NASA’s Ingenuity Mars helicopter made history just over a week ago when it became the first aircraft to achieve controlled, powered flight on another planet.
The 4-pound, 19-inch-tall flying machine arrived on the red planet in February 2021, attached to the belly of the Perseverance Mars rover.
Since its historic flight, Ingenuity has taken a further two flights, with at least two more planned in the coming days.
The flights have been captured on video by one of the many cameras attached to Perseverance, which is currently parked a short distance from the helicopter. But Ingenuity is carrying a camera, too, and on its third flight on Sunday, April 25, the aircraft snapped a photo looking back at Perseverance.
NASA has just tweeted the photo, challenging space fans to find the car-sized rover in the image. When it captured the picture, Ingenuity was flying at an altitude of 5 meters and was around 85 meters from the rover, so at first, it may be hard to spot …
I spy with my little eye…a rover.🧐
See if you can spot @NASAPersevere in this image taken by the #MarsHelicopter during its third flight on April 25, 2021. Ingenuity was flying at an altitude of 16 ft (5 m) and ~279 ft (~85 m) from the rover at the time. https://t.co/TNCdXWcKWE pic.twitter.com/krf1jBs3cY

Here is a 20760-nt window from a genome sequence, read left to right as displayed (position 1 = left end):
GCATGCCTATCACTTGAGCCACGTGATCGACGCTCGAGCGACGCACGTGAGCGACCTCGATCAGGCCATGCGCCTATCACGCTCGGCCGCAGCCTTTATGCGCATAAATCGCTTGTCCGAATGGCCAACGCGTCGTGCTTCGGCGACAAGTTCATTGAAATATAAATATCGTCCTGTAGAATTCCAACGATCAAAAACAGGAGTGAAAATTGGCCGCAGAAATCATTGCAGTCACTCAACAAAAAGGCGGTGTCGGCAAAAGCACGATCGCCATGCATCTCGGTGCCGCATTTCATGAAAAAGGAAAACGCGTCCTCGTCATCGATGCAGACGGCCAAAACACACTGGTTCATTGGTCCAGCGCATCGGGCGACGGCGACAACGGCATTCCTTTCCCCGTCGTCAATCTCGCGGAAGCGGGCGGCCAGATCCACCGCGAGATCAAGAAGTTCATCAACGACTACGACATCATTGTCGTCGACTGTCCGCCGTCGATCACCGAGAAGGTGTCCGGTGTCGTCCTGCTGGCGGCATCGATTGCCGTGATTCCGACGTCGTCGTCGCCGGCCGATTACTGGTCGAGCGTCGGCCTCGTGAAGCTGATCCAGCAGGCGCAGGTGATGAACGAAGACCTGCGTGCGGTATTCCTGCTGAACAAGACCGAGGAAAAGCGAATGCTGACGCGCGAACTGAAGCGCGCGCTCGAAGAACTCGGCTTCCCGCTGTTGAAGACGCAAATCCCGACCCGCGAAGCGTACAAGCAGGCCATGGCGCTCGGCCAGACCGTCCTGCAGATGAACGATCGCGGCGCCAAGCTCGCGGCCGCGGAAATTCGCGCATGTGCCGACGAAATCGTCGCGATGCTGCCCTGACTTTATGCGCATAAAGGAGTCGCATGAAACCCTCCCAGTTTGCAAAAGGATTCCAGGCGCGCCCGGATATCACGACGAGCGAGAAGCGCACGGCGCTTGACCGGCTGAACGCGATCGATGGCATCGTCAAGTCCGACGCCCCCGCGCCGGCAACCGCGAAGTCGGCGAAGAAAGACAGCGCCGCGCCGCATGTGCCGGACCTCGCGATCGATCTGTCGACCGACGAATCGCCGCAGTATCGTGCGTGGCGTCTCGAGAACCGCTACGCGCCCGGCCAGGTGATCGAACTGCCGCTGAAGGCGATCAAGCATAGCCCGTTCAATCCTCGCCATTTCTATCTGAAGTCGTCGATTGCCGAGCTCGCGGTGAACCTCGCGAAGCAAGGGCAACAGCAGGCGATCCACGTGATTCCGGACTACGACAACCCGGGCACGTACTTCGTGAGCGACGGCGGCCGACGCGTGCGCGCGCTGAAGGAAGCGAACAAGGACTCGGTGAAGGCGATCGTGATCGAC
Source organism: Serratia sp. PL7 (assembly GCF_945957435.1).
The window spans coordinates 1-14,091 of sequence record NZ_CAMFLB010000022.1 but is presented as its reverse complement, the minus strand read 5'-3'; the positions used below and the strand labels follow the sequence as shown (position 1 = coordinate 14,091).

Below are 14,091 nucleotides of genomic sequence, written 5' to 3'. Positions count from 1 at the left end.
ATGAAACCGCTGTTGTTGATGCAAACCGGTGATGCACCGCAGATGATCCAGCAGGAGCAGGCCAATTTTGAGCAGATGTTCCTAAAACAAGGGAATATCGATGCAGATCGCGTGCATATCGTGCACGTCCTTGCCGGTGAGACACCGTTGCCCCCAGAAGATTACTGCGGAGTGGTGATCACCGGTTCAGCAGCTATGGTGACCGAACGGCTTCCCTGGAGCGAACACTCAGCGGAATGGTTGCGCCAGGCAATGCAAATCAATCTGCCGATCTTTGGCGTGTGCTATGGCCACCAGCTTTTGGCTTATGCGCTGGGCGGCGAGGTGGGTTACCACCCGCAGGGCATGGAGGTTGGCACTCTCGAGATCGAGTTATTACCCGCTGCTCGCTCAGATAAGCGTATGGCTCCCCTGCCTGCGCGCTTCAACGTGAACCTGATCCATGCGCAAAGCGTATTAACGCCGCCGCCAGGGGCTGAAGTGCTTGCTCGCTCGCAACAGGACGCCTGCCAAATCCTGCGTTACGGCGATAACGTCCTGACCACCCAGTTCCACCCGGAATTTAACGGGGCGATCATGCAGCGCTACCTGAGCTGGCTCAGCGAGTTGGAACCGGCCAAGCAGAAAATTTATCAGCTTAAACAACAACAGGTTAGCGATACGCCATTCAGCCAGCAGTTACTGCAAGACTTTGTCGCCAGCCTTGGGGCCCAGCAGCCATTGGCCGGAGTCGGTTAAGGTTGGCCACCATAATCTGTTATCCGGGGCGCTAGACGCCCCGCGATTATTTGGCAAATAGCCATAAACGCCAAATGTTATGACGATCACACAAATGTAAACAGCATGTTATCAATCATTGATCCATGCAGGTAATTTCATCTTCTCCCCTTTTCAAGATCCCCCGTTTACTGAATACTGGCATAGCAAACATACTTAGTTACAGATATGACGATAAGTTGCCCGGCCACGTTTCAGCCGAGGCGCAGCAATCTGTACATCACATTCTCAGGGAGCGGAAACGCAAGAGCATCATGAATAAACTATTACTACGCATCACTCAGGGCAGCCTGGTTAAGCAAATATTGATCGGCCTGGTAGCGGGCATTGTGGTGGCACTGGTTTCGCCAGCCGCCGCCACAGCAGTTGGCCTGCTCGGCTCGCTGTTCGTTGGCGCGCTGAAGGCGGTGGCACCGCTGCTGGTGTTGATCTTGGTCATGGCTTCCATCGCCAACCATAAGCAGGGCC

— NASA JPL (@NASAJPL) April 28, 2021
Getting an aircraft airborne on Mars is a challenging exercise as the Martian atmosphere is only about 1% of the density at Earth’s surface, meaning it’s much more difficult to achieve lift.
For Ingenuity to get off the ground, it had to spin its four carbon-fiber blades — arranged into two rotors — at around 2,500 revolutions per minute (rpm), much faster than the approximately 500 rpm used by helicopters on Earth.
In its first Mars flight, Ingenuity climbed to 3 meters above the ground, hovered briefly, performed a turn, and then landed.
The next two flights were more complex, involving higher altitudes and maneuvers across the Martian surface instead of a simple hover. The next two flights are expected to be even more challenging.
The Ingenuity Mars helicopter is a technology demonstration for testing powered flight on another world for the first time. A more advanced design could allow future missions to survey the Martian surface from a close distance, passing over rocky terrain that ground-based rovers would find hard to navigate. It won’t put rovers like Perseverance out of a job, but such an aircraft would certainly be a useful tool for future planetary missions.
- NASA engineers testing successor to Ingenuity helicopter rotors
- The Curiosity rover reaches a milestone on Mars
- NASA’s Mars drone just set another flight record
- NASA’s Mars helicopter has just flown faster than ever before
- NASA’s Mars rover uses its self-driving smarts to navigate toughest route